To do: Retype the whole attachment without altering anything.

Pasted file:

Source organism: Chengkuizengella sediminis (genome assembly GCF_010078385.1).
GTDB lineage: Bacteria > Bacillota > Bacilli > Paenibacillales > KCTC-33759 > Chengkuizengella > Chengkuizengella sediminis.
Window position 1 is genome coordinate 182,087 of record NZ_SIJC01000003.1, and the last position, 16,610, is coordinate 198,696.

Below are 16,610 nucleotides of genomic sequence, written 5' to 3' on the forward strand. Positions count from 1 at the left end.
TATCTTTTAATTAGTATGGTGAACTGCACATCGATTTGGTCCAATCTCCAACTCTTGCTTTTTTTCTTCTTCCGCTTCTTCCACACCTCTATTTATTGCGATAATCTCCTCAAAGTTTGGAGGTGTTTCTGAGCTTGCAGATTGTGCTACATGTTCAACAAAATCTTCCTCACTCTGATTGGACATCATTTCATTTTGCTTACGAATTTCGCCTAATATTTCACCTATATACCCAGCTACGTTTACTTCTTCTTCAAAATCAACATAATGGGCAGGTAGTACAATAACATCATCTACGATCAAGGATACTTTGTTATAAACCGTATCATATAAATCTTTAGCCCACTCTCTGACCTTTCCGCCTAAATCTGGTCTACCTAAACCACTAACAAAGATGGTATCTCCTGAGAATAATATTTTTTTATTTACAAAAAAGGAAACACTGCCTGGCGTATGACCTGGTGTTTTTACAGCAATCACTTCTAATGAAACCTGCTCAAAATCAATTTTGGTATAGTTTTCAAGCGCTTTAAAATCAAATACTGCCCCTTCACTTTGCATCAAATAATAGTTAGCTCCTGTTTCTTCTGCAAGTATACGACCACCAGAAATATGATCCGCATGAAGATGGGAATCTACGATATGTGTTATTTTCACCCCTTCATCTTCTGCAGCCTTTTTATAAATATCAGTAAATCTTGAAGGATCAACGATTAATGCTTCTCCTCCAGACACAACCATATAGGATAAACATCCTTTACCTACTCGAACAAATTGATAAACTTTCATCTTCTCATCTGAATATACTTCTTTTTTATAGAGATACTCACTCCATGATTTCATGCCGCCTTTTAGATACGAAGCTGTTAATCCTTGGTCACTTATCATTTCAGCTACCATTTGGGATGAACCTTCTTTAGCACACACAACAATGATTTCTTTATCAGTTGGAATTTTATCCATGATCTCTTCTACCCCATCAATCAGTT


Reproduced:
Source organism: Chengkuizengella sediminis (genome assembly GCF_010078385.1).
GTDB lineage: Bacteria > Bacillota > Bacilli > Paenibacillales > KCTC-33759 > Chengkuizengella > Chengkuizengella sediminis.
Window position 1 is genome coordinate 182,087 of record NZ_SIJC01000003.1, and the last position, 16,610, is coordinate 198,696.

Below are 16,610 nucleotides of genomic sequence, written 5' to 3' on the forward strand. Positions count from 1 at the left end.
TATCTTTTAATTAGTATGGTGAACTGCACATCGATTTGGTCCAATCTCCAACTCTTGCTTTTTTTCTTCTTCCGCTTCTTCCACACCTCTATTTATTGCGATAATCTCCTCAAAGTTTGGAGGTGTTTCTGAGCTTGCAGATTGTGCTACATGTTCAACAAAATCTTCCTCACTCTGATTGGACATCATTTCATTTTGCTTACGAATTTCGCCTAATATTTCACCTATATACCCAGCTACGTTTACTTCTTCTTCAAAATCAACATAATGGGCAGGTAGTACAATAACATCATCTACGATCAAGGATACTTTGTTATAAACCGTATCATATAAATCTTTAGCCCACTCTCTGACCTTTCCGCCTAAATCTGGTCTACCTAAACCACTAACAAAGATGGTATCTCCTGAGAATAATATTTTTTTATTTACAAAAAAGGAAACACTGCCTGGCGTATGACCTGGTGTTTTTACAGCAATCACTTCTAATGAAACCTGCTCAAAATCAATTTTGGTATAGTTTTCAAGCGCTTTAAAATCAAATACTGCCCCTTCACTTTGCATCAAATAATAGTTAGCTCCTGTTTCTTCTGCAAGTATACGACCACCAGAAATATGATCCGCATGAAGATGGGAATCTACGATATGTGTTATTTTCACCCCTTCATCTTCTGCAGCCTTTTTATAAATATCAGTAAATCTTGAAGGATCAACGATTAATGCTTCTCCTCCAGACACAACCATATAGGATAAACATCCTTTACCTACTCGAACAAATTGATAAACTTTCATCTTCTCATCTGAATATACTTCTTTTTTATAGAGATACTCACTCCATGATTTCATGCCGCCTTTTAGATACGAAGCTGTTAATCCTTGGTCACTTATCATTTCAGCTACCATTTGGGATGAACCTTCTTTAGCACACACAACAATGATTTCTTTATCAGTTGGAATTTTATCCATGATCTCTTCTACCCCATCAATCAGTT